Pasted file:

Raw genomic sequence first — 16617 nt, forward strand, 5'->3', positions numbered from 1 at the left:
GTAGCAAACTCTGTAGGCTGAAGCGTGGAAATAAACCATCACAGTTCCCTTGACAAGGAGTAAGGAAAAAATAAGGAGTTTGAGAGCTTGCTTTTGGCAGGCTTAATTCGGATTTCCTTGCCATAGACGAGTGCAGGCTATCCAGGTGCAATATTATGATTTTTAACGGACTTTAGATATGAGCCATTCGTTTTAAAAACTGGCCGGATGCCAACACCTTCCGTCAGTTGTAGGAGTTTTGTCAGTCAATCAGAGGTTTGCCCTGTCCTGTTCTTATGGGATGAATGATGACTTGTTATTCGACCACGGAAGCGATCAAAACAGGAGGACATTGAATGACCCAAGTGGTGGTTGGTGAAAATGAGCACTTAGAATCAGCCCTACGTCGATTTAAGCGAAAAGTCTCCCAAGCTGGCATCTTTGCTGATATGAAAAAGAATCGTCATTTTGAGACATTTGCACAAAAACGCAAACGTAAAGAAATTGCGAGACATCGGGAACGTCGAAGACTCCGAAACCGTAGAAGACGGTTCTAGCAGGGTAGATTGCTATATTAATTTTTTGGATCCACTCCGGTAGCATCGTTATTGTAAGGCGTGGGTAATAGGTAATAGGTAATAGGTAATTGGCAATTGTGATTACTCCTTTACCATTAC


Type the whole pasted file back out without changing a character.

Raw genomic sequence first — 16617 nt, forward strand, 5'->3', positions numbered from 1 at the left:
GTAGCAAACTCTGTAGGCTGAAGCGTGGAAATAAACCATCACAGTTCCCTTGACAAGGAGTAAGGAAAAAATAAGGAGTTTGAGAGCTTGCTTTTGGCAGGCTTAATTCGGATTTCCTTGCCATAGACGAGTGCAGGCTATCCAGGTGCAATATTATGATTTTTAACGGACTTTAGATATGAGCCATTCGTTTTAAAAACTGGCCGGATGCCAACACCTTCCGTCAGTTGTAGGAGTTTTGTCAGTCAATCAGAGGTTTGCCCTGTCCTGTTCTTATGGGATGAATGATGACTTGTTATTCGACCACGGAAGCGATCAAAACAGGAGGACATTGAATGACCCAAGTGGTGGTTGGTGAAAATGAGCACTTAGAATCAGCCCTACGTCGATTTAAGCGAAAAGTCTCCCAAGCTGGCATCTTTGCTGATATGAAAAAGAATCGTCATTTTGAGACATTTGCACAAAAACGCAAACGTAAAGAAATTGCGAGACATCGGGAACGTCGAAGACTCCGAAACCGTAGAAGACGGTTCTAGCAGGGTAGATTGCTATATTAATTTTTTGGATCCACTCCGGTAGCATCGTTATTGTAAGGCGTGGGTAATAGGTAATAGGTAATAGGTAATTGGCAATTGTGATTACTCCTTTACCATTAC